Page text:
Culture Tuesday is a weekly column in which Best of Vegan Editor Samantha Onyemenam explores different cultures’ cuisines across the globe through a plant-based and vegan lens. In today’s column, she is taking a closer look at vegan Puerto Rican cuisine.
Culture Tuesday – Puerto Rican Cuisine
Puerto Rican cuisine, also known as, ‘Boricua Cuisine’ is the general cuisine of Puerto Rico – an island in the Caribbean Sea. It is a blend of the cultural cooking styles of the Taíno (indigenous people of the island), Africans, and Spaniards with the flavors of locally sourced ingredients.
The Taíno people thrived on locally sourced, fruits, vegetables, roots/tubers, legumes, spices, nuts, and grains such guava, pineapple, achiote (annatto), corn, beans, avocados, cassava (yuca) malanga (yautía/eddoe), chili peppers, allspice, sawtooth coriander, and arrowroot. However, unlike the indigenous people of Mesoamerica and South America, corn plays a less dominant role in the cuisine of Puerto Rico as the grains often get destroyed during the relatively frequent hurricanes experienced by the island. Therefore yautía and cassava were more dominantly relied on than corn by the Taíno people.
The cuisine of the island evolved with the invasion by the Spaniards and migration of other Europeans (mainly the Dutch, French and Italian people) to Puerto Rico.
The cuisine of the island evolved with the invasion by the Spaniards and migration of other Europeans (mainly the Dutch, French and Italian people) to Puerto Rico. They introduced ingredients from their countries as well as those from other countries and regions they colonized (or traded with) to the locals. These included olives, chickpeas, garlic, onions, aubergines (eggplant), capers, bell peppers, papaya, rice, tomatoes, cocoa, potatoes, and sugarcane, some of which can not be cultivated on the island and therefore, till this day, being imported into Puerto Rico as they are commonly used and important to the cuisine.
The invasion and settlement of Europeans in Puerto Rico also led to the introduction of African ingredients, cooking practices, and styles into the cuisine of Puerto Rico. This was through the forceful migration of enslaved Africans to the island. During the transportation of the enslaved people to Puerto Rico ingredients such as plantains, okra, tamarind, coconuts, yams, taro (cocoyam), beniseeds (sesame seeds), and specific herbs.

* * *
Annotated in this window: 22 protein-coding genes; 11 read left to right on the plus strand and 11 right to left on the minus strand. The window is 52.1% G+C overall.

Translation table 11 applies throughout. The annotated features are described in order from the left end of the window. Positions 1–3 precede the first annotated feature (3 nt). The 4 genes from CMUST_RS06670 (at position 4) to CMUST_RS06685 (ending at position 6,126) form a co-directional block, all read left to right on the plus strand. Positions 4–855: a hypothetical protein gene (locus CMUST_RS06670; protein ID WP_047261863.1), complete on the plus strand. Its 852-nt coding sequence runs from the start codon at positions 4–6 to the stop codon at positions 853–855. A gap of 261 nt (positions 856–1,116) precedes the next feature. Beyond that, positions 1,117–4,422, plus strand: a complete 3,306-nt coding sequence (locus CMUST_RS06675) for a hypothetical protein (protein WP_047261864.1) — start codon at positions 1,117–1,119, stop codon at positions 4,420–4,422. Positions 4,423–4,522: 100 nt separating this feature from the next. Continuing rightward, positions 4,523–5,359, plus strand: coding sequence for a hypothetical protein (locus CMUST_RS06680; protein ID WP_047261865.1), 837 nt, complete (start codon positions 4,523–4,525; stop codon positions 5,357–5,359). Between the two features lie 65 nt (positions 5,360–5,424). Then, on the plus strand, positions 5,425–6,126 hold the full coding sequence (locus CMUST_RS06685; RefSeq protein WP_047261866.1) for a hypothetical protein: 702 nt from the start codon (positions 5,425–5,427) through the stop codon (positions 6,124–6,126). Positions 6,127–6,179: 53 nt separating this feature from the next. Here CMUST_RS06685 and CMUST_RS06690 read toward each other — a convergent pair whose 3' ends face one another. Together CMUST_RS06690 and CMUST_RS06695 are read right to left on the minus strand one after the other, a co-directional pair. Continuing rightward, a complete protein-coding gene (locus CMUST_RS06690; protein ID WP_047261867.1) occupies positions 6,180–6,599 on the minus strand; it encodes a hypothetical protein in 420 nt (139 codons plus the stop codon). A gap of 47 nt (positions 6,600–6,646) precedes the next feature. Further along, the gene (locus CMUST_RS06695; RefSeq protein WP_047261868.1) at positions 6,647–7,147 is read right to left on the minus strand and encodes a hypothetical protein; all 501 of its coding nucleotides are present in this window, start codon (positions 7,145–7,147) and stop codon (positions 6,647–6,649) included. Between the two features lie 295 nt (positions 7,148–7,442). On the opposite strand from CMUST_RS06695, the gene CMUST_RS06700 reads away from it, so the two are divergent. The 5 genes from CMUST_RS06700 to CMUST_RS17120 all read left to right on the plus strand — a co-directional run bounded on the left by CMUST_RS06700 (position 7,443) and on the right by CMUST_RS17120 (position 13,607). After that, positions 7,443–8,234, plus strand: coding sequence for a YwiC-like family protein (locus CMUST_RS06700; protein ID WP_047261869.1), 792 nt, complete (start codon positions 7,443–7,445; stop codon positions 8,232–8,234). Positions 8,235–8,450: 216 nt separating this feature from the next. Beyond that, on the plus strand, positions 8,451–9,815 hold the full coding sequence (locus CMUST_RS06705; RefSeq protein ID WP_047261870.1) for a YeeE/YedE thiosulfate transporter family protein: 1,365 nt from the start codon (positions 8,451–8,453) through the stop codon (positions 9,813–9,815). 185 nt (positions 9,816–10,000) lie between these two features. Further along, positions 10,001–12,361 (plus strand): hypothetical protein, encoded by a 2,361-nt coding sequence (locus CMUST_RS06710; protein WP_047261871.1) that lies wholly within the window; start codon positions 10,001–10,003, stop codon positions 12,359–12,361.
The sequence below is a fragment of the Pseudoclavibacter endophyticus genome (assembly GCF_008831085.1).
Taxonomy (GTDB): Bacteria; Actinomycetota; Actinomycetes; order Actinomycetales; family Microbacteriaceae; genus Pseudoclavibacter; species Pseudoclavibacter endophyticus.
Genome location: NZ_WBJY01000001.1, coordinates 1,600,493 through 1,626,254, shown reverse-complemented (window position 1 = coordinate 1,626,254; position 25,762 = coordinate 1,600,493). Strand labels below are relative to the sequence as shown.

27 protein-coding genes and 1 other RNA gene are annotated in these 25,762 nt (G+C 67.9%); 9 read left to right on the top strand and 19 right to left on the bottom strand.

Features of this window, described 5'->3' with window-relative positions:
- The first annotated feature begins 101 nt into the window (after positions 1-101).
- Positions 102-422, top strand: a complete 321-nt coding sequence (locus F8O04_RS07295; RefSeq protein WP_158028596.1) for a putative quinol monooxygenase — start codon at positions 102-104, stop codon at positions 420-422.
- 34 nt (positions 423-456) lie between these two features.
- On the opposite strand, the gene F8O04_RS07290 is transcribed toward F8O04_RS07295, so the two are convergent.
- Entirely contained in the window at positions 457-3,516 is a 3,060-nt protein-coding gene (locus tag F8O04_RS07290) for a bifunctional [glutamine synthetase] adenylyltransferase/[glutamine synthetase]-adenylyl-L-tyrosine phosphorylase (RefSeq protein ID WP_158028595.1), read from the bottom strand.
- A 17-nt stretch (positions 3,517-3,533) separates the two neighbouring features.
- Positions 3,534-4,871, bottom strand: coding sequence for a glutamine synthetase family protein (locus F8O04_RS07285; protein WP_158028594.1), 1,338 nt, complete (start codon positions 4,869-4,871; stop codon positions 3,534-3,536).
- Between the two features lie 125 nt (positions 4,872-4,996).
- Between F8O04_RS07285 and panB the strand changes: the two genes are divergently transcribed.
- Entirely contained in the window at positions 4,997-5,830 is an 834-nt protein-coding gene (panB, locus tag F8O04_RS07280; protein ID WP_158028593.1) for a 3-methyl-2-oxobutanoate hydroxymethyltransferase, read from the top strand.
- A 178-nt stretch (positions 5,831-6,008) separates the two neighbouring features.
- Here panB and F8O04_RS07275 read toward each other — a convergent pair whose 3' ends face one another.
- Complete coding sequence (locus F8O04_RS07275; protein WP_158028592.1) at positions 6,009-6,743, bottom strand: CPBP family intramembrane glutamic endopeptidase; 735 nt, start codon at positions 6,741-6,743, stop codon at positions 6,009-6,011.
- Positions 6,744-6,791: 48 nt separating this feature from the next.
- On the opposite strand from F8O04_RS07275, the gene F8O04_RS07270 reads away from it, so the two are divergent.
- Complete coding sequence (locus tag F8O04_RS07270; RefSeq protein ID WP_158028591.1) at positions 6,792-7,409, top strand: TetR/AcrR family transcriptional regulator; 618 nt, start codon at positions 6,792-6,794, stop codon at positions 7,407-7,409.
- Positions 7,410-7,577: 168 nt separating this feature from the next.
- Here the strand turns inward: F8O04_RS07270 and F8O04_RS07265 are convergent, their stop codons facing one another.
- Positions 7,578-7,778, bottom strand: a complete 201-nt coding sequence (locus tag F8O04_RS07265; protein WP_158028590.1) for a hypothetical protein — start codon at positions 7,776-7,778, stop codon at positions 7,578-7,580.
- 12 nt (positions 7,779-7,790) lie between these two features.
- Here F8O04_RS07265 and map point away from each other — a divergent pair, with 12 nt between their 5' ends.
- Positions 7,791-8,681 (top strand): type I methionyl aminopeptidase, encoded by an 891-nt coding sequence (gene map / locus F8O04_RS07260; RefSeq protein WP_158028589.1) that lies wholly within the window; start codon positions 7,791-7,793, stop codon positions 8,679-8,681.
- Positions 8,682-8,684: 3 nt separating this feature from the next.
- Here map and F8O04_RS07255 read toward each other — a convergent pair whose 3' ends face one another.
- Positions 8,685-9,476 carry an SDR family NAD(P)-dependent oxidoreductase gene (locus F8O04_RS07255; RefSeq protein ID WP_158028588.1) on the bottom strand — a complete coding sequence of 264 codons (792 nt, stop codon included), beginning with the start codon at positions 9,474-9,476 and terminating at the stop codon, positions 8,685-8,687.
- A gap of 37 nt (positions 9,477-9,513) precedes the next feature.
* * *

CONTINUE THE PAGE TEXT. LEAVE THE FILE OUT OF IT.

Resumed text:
The invasion and settlement of Europeans in Puerto Rico also led to the introduction of African ingredients, cooking practices, and styles through the forceful migration of enslaved Africans.
The influence of the Africans in Puerto Rico is most evident in towns such as Loíza which was the center of the slave trade in Puerto Rico. In Loíza, the regional cuisine features a beautiful blend of Taíno and African cooking styles and ingredients.
Excluding breakfast, meals in Puerto Rico often start with a hot appetizer such as empanadillas, asopao de gandules, or escabeche.
Empanadillas are half-moon or crescent-shaped filled pastries. Their fillings often contain animal products. However, vegan ones exist which contain black beans, vegan meat substitutes, or tofu along with the sofrito (caramelized/fried onions, garlic, tomatoes, and bell/sweet peppers) and achiote (annatto). They are fried or baked for a hearty appetizer although this dish can also be served as a breakfast food, snack, or lunch.
Asopao de gandules is a pigeon pea soup thickened with short-grain rice and containing plantain dumplings/balls. It is not always vegan, but vegan versions have been made using vegetable stock or broth. Other ingredients include sofrito, tomato sauce, olives, capers, vegetables of choice (such as carrots and potatoes), herbs, and spices. The plantain balls, more commonly known as, ‘bolitas de platanos,’ are made from green (unripe) plantains, salt, and garlic, but some cooks also include onions (fresh or powdered) and achiote oil for more flavor and color.
Escabeche is a pickled dish usually made with animal products but can be found made with mushrooms, green bananas, cassava (yuca), and/or vegetables for a plant-based version. To make it, the cooked mushrooms (or alternative meat substitute), cassava, or green bananas are pickled alongside other ingredients such as squash, onions, garlic, spices, and golden beets in an olive oil and vinegar mixture. It can be left to marinate overnight for a fuller flavor and served on crackers prior to the main meal.